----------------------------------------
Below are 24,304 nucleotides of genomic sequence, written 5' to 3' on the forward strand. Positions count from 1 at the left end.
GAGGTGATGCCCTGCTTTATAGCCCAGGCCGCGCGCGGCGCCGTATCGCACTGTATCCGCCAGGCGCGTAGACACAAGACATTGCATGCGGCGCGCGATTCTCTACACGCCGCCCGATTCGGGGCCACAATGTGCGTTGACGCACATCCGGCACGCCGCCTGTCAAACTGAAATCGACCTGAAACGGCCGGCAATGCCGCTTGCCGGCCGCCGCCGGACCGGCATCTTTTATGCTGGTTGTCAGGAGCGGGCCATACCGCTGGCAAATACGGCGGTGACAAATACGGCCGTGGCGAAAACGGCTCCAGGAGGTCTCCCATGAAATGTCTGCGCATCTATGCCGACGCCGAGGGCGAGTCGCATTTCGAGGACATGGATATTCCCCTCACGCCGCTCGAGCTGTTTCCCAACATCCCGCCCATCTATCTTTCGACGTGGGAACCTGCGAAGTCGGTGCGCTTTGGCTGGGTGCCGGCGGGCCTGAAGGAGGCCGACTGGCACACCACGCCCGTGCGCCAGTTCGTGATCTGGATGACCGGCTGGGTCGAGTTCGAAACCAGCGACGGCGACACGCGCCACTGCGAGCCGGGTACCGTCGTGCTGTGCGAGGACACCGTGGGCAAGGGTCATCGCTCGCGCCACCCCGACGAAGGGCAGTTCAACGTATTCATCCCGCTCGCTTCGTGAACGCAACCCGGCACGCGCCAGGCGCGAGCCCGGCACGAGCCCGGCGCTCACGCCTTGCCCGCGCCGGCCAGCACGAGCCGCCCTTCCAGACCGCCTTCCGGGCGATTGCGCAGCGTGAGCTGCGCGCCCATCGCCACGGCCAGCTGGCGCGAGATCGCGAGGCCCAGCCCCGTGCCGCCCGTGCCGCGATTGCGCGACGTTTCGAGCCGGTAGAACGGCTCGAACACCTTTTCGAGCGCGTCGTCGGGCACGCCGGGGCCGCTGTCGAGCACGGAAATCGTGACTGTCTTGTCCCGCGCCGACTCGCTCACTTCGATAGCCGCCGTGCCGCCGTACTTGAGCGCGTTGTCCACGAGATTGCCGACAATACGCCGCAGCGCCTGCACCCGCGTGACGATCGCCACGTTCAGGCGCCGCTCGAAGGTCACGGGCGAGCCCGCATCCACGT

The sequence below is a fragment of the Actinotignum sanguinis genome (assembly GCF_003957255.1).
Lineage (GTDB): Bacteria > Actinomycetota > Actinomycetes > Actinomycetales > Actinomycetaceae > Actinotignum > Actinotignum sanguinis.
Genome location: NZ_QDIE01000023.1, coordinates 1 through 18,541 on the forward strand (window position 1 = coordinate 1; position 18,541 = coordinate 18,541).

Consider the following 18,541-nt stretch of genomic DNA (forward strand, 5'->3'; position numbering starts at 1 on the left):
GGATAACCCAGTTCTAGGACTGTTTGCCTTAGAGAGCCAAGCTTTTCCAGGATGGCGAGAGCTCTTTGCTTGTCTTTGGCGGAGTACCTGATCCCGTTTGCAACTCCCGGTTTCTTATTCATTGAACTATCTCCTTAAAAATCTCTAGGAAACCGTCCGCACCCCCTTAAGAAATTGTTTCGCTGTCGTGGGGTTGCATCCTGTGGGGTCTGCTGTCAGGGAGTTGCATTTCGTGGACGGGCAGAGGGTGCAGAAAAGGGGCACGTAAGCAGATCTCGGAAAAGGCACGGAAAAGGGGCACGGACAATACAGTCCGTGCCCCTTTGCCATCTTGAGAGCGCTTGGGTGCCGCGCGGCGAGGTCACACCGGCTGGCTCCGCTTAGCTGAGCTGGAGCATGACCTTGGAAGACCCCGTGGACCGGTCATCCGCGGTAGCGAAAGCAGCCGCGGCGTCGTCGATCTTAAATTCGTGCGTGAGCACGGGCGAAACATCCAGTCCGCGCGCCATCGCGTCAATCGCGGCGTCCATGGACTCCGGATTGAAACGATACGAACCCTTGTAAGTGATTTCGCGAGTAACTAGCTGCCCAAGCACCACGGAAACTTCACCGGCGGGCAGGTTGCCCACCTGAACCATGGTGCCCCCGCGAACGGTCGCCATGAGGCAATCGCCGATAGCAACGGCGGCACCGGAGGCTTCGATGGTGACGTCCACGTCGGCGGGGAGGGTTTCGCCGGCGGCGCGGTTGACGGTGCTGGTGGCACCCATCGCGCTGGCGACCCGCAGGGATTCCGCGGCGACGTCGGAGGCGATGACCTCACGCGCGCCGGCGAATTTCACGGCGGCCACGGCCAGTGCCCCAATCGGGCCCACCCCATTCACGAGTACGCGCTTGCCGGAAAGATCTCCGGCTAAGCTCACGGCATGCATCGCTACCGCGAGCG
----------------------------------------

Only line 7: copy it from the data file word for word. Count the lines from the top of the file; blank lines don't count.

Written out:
GGATAACCCAGTTCTAGGACTGTTTGCCTTAGAGAGCCAAGCTTTTCCAGGATGGCGAGAGCTCTTTGCTTGTCTTTGGCGGAGTACCTGATCCCGTTTGCAACTCCCGGTTTCTTATTCATTGAACTATCTCCTTAAAAATCTCTAGGAAACCGTCCGCACCCCCTTAAGAAATTGTTTCGCTGTCGTGGGGTTGCATCCTGTGGGGTCTGCTGTCAGGGAGTTGCATTTCGTGGACGGGCAGAGGGTGCAGAAAAGGGGCACGTAAGCAGATCTCGGAAAAGGCACGGAAAAGGGGCACGGACAATACAGTCCGTGCCCCTTTGCCATCTTGAGAGCGCTTGGGTGCCGCGCGGCGAGGTCACACCGGCTGGCTCCGCTTAGCTGAGCTGGAGCATGACCTTGGAAGACCCCGTGGACCGGTCATCCGCGGTAGCGAAAGCAGCCGCGGCGTCGTCGATCTTAAATTCGTGCGTGAGCACGGGCGAAACATCCAGTCCGCGCGCCATCGCGTCAATCGCGGCGTCCATGGACTCCGGATTGAAACGATACGAACCCTTGTAAGTGATTTCGCGAGTAACTAGCTGCCCAAGCACCACGGAAACTTCACCGGCGGGCAGGTTGCCCACCTGAACCATGGTGCCCCCGCGAACGGTCGCCATGAGGCAATCGCCGATAGCAACGGCGGCACCGGAGGCTTCGATGGTGACGTCCACGTCGGCGGGGAGGGTTTCGCCGGCGGCGCGGTTGACGGTGCTGGTGGCACCCATCGCGCTGGCGACCCGCAGGGATTCCGCGGCGACGTCGGAGGCGATGACCTCACGCGCGCCGGCGAATTTCACGGCGGCCACGGCCAGTGCCCCAATCGGGCCCACCCCATTCACGAGTACGCGCTTGCCGGAAAGATCTCCGGCTAAGCTCACGGCATGCATCGCTACCGCGAGCG